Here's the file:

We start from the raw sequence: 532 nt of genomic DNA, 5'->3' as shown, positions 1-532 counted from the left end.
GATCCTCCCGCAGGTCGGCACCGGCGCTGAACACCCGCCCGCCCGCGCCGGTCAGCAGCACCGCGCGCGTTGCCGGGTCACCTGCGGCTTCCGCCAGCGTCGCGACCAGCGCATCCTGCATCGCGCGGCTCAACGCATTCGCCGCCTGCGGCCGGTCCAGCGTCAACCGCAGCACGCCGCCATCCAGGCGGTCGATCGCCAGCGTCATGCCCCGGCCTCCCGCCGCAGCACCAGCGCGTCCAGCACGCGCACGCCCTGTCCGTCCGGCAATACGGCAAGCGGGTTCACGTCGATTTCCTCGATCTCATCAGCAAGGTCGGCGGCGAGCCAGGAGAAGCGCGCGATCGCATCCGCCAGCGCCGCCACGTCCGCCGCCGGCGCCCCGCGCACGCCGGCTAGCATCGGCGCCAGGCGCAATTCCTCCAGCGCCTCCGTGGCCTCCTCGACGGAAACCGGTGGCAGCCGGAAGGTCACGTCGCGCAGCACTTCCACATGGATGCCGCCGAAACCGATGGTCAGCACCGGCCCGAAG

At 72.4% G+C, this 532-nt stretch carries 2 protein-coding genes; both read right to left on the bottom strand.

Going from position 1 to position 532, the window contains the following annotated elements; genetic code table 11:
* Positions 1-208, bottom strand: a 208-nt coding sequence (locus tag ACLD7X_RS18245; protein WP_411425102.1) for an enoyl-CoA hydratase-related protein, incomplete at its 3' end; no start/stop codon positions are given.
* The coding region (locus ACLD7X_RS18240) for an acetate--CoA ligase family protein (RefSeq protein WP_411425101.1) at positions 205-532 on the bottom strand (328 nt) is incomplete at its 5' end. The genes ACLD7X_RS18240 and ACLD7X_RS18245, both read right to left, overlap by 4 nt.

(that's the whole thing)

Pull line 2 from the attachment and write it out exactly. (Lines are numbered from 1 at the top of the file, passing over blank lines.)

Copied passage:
GATCCTCCCGCAGGTCGGCACCGGCGCTGAACACCCGCCCGCCCGCGCCGGTCAGCAGCACCGCGCGCGTTGCCGGGTCACCTGCGGCTTCCGCCAGCGTCGCGACCAGCGCATCCTGCATCGCGCGGCTCAACGCATTCGCCGCCTGCGGCCGGTCCAGCGTCAACCGCAGCACGCCGCCATCCAGGCGGTCGATCGCCAGCGTCATGCCCCGGCCTCCCGCCGCAGCACCAGCGCGTCCAGCACGCGCACGCCCTGTCCGTCCGGCAATACGGCAAGCGGGTTCACGTCGATTTCCTCGATCTCATCAGCAAGGTCGGCGGCGAGCCAGGAGAAGCGCGCGATCGCATCCGCCAGCGCCGCCACGTCCGCCGCCGGCGCCCCGCGCACGCCGGCTAGCATCGGCGCCAGGCGCAATTCCTCCAGCGCCTCCGTGGCCTCCTCGACGGAAACCGGTGGCAGCCGGAAGGTCACGTCGCGCAGCACTTCCACATGGATGCCGCCGAAACCGATGGTCAGCACCGGCCCGAAG